This is a guest post by Katherine Hetzel.

Creative writing workshops sound easy to do—you just find a load of different prompts, give them to the people who come, and let them write about them.

‘Simples,’ to quote Alexandr the meerkat.

That might be a bit of a simplistic view, (it’s actually harder to do in practise) but with adults that’s usually what happens in a writing workshop, because adults will sit still, concentrate, and nine times out of ten focus on writing according to your instructions.  

It’s still the same principle with children…but there are a few more considerations to take into account.

My own experience is based on workshops mostly held in schools, for anything between 100 pupils in a hall to a handful of students in a classroom.

If you’ve never done anything like this before but you’re thinking you might like to, here are my top tips for a successful writing workshop with young folk.

1. Have some experience of working with children, preferably having enjoyed it!

For me, this meant many years as a guide guider, plus several more working first voluntarily and then in a paid position in a primary school.

Being able to quickly develop a rapport with the children is vital—they will quickly get the measure of you and decide whether or not you’re the kind of person they want to work with.

There’ll always be one or two that try to push the boundaries even if you are used to working with young folk, but if you’re experienced, that shouldn’t be too much of an issue.

And if you don’t enjoy working with children? Stop reading. Now.

2. Know what you need and what you’ll be getting.

Do you know how many children you’re expecting?

Their age range?

How long you’ll be expected to work with them?

What is the organiser expecting you to cover?

Where will you be based in the building?

Will you have desks and chairs to work at?

Will you need access to flip charts or white boards?

Will you have to factor in setting up and clearing away time, or will you have a friendly premises officer to do that for you? 

These are just some of the practicalities to consider before you even begin to design a session, regardless of whether you’re doing it off your own back or because you’ve been asked to.

The more information you have up front, the better.

3. Plan to be flexible.

This sounds a bit contradictory, because if you plan, you know what’s going to happen, right?


In a session with children, anything can happen.

You can plan the best schedule in the world but if—as happened to me in a school once—the children don’t all reach you until 15 minutes into the session, you probably won’t get everything done.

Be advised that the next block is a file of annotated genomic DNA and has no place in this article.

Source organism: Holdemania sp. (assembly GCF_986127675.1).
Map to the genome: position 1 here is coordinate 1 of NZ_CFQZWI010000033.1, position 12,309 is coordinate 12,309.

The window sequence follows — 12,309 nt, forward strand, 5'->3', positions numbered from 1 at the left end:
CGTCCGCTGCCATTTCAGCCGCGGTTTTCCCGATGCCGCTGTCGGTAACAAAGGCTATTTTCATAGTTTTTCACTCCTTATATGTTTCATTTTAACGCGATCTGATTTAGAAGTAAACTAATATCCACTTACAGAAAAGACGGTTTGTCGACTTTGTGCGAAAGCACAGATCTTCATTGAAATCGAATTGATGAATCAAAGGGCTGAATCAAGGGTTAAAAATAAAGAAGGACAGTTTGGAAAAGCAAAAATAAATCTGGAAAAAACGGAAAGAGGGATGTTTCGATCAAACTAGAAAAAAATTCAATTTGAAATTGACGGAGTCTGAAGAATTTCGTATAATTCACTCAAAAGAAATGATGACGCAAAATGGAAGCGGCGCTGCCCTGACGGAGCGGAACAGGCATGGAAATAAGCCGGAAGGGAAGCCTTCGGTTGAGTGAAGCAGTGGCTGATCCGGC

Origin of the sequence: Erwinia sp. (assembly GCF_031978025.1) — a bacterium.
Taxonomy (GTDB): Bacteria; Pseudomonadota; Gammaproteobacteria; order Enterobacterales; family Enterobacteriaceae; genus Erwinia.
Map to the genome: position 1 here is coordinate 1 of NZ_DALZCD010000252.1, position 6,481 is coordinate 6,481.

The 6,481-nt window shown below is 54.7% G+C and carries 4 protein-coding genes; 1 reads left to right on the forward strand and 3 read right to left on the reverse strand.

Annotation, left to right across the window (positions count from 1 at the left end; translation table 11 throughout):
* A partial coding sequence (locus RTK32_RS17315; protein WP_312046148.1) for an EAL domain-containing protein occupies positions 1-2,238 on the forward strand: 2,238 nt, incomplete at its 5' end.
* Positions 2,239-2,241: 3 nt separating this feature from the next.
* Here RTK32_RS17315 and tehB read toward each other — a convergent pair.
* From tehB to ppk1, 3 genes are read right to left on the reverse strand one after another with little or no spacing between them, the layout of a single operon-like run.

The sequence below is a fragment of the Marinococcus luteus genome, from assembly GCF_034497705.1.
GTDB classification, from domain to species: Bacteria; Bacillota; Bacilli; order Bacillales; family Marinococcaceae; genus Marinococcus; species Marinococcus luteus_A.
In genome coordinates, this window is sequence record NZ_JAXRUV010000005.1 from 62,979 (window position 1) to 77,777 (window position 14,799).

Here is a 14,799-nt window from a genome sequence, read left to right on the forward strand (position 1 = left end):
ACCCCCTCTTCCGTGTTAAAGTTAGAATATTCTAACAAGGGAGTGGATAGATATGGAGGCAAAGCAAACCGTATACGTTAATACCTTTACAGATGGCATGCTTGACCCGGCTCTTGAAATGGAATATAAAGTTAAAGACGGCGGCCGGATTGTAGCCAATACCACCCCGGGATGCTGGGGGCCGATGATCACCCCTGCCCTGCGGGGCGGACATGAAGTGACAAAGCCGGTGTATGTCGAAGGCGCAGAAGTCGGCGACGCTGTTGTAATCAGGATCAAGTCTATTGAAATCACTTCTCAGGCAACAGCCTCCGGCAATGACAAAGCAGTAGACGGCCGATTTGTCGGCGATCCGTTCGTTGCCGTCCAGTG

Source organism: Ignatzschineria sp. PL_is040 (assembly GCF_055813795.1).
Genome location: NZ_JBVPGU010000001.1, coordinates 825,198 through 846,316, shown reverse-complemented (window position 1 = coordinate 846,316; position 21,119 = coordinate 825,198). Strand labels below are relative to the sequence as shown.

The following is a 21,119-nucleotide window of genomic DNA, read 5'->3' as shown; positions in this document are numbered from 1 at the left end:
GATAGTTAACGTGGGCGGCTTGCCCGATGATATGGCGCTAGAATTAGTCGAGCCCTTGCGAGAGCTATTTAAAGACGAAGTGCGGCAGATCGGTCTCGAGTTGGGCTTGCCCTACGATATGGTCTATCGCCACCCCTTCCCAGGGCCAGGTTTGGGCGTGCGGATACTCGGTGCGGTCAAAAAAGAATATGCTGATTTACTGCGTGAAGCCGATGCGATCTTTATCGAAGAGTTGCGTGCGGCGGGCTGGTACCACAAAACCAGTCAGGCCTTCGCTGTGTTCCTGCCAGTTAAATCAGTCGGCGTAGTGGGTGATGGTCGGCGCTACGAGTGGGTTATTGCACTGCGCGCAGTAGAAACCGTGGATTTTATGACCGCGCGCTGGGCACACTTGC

Equally, there’ll always be at least one bright spark in the group who whizzes through everything you’ve set and wants more—with twenty minutes still to go.

So plan realistically for the activities you’ve taken, but always have something up your sleeve that can be cut or added if need be.

My own approach is to plan the bare minimum I hope to cover in my allotted time, but have several extra activities to fill spare minutes if need be.

It might take a couple of workshops before you can judge timings well, both in advance and on the day.

4. Have questions and answers first.

Most people leave Q&A until the end of the session, but if you’re introducing yourself and your work (you’re probably published or working in another capacity as a writer) then it gives the children a way of getting to know you.

Make them laugh and prove that you can be fun as well as serious—I have a fabulous rainbow hat that I take to wear (briefly), or show photos of me at the children’s age, to demonstrate that I was young once, too!

Once the ice is broken, you can lay your ground rules.

Mine are simple—I tell the children I’m not a teacher, so I’m not looking for perfect writing. I’m looking to capture ideas for stories and for them to have fun.

5. Keep it simple

If you don’t know the children you’ll be working with, you need to have activities that can be achieved, regardless of ability.

This is especially important in school settings, and if you can find the right activities, you’ll enable even children with lower abilities to ‘capture’ their ideas.

The end product will not be perfectly spelled, or have correct punctuation etc, but by allowing every child to work in the way that suits them best, I guarantee they will be capable of the most amazing storytelling.